Lady Gaga has already made a name for herself in the popular culture, drawing the commentary of nearly everyone including academics and other smart people, particularly with her recently released video collaboration with Beyonce, “Telephone”. What does it all mean? they’ve asked. “Deconstructions” and analysis have ran rampant on the interwebs to the benefit of Gaga, who has encouraged her fans to find the secret messages as she kisses a butch lesbian and mass poisons a diner’s clientele while she and Beyonce dance in US flag themed costumes and escape in Tarantino’s Pussy Wagon. See my previous post for some good commentary on the imagery.
I love Lady Gaga. I think she’s brilliant, and the way she’s crafted her persona and her image is something new and even daring. She’s an obviously attractive woman, but no more remarkable in “good looks” than a lot of women. A lot of her “looks” have her face completely hidden, and whether she’s wearing a giant diamond lobster on her forehead or covered in muppets, it’s clear she’s heavily invested in fashion yet not tied down by having to be “sexy”, even though at another turn she might be in a bathing suit writhing on the bars of a prison cell. She has taken the theme of woman as monster and ran with it. I love anyone who’s a little bit futuristic monster, and a whole lot subversive. I also love anyone who, when receiving a reward, plays into the cliché of award-winners thanking a higher power for their success, and mocks it, by thanking “God and the gays”.
There is another pop star that embraced the gays from day one, and among all the commentary on Gaga, there’s frequent mention of that icon, her music and music video imagery – Madonna. What has disturbed me is the refrain that Gaga is doing something that requires examination and analysis, and Madonna is not. Now, I’m a little bit older (JUST A LITTLE) than the average YouTube viewer or Gaga mega fan, and I’m here to attest that when Madonna started out and within a few years became arguable the most famous woman in the world, the anticipation of her fanbase and the buzz surrounding her next moves felt exactly like it feels surrounding Gaga.
I have to shout out to the internet that in fact Madonna started putting out a product that invited discussion and critique 30 years ago. From her days of Like A Virgin, though the amazing Like A Prayer, into her self-admittedly darker period of Erotica and the infamous Sex book, into the low-sales point of American Life and it’s original banned video about war and fashion, into her current leotard-wearing period and worldwide sold out stadium tour for Hard Candy, Madonna has been “pushing the envelope” (at one time her favorite interview phrase) . When a feminist who’s blogged opinions I deeply respect suggests that the video for “Love Game” is a representation of unapologetic female sexuality the likes of which she has never seen, I have to wonder how old she is. Because I have seen it before when it was called Burning Up, Open Your Heart, Express Yourself, and Justify My Love, to name a few.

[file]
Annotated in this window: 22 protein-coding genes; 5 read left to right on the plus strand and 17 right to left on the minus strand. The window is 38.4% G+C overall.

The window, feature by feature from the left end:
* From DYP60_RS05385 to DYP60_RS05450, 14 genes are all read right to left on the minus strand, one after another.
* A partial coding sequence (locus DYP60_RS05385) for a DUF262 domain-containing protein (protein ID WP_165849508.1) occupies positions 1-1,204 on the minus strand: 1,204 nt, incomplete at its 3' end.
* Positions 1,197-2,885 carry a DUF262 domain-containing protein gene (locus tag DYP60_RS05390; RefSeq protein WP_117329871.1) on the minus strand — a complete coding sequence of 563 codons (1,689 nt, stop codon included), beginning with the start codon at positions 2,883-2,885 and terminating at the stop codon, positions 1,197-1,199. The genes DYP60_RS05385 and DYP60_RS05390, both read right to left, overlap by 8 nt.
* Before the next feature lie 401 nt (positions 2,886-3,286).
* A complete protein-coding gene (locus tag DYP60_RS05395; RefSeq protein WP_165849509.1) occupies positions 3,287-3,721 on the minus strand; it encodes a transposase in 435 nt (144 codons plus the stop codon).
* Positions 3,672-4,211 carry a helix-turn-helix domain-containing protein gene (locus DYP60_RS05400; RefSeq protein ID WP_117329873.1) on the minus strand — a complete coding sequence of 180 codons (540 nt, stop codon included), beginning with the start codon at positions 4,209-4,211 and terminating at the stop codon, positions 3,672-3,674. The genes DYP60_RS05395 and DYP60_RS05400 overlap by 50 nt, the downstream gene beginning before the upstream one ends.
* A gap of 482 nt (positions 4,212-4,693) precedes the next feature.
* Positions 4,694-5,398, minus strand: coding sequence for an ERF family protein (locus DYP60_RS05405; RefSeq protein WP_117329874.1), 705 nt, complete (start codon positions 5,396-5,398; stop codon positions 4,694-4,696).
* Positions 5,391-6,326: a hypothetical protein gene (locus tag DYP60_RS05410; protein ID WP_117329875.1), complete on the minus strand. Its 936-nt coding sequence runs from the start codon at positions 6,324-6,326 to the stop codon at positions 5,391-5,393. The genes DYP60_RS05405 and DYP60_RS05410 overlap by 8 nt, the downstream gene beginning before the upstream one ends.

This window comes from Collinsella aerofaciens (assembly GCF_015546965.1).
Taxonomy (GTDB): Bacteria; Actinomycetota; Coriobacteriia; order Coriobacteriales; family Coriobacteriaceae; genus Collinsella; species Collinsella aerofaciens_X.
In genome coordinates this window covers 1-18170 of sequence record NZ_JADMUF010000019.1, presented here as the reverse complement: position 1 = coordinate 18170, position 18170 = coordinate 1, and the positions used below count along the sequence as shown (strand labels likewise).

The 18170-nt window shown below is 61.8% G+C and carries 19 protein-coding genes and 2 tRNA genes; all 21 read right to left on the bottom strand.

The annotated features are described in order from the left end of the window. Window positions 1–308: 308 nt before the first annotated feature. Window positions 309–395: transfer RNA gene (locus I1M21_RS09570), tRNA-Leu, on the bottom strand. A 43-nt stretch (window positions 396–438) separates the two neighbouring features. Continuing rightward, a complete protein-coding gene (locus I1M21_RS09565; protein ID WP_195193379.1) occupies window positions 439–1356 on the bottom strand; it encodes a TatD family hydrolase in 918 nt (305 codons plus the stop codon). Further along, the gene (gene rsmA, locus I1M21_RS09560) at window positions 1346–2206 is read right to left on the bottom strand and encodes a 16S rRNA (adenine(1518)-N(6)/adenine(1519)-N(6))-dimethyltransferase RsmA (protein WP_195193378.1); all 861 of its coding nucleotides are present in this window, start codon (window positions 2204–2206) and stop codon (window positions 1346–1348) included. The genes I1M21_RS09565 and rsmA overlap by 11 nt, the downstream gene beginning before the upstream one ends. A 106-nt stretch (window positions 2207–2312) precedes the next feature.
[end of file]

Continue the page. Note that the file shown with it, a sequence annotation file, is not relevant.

Let us not forget that Gaga has been around for a few years and Madonna is going on three decades as a performer and much more than a provocateur. At age 50, and now a mother, Madonna has maintained legions of fans but, sadly, she’s never going to get the radio or tv time that a newer, younger act like Gaga is going to get. Nonetheless, there were “Madonna studies” at major universities before Gaga was even in high school. To say that any kind of ground work or even inspiration for something like a Lady Gaga in 2010 was not laid in the 80’s and 90’s by a few people, most notably The Queen of Pop, is the result of a failure to look at the history of pop culture and how Madonna affected it.
Gaga and Madonna have a lot in common, and no doubt are fans of each others work, as demonstrated by Madonna’s attendance at Gaga’s concerts and they’re skit together on SNL (even though it wasn’t that funny, it’s a show on which Madonna has appeared numerous times, and despite her flaws and lack of success as an actress, she has often demonstrated her knack for comedy, even if she does take herself a little seriously lately with the Kaballah nonsense). They’re both Italian, dubious blondes, women who challenge social norms and womanly roles, and achieved great fetes with their music videos. And though Madonna is not known for powerhouse vocals, they’re both first and foremost pop singer-songwriters at the end of the day. And they both want encourage their fans to live under the delusion that they, too, can be a fabulous superstar at the height of fame.
Anyway, Gaga, like Madonna, gets the joke. When rumors start in the press they play into it. Were Madonna and Sandra Bernhard sleeping together? Does Gaga have a penis? Neither confirmed or denied, which is great. As for their message in music video, they share something else in common -- they put a lot to digest out there. Some of it is the intentional representation of an idea. But I can't help but think, especially in the case of Gaga, she's putting some stuff out there that is just kind of wild and over the top, and when someone comes up with an explanation for it, she eats it up. It's inter-textual. Let the viewer derive a meaning when no meaning was there before they thought it up.
There’s a lot more to say about this, and I will do so but duty calls!
A lot has been going on in my life. I’ve reached new levels of poverty. I have mixed feelings about the health care reform bill. I feel insecure and have a million things to do not the least of which involves hardcore physical labor around the house. My yard looks like a scene from The Road. I haven’t been blogging much but I had to speak out for ole Madge Cicconne in these trying times. I’m going to start making videos for YouTube since I am not at all too old for that scene. Leave me comments and love me, dammit.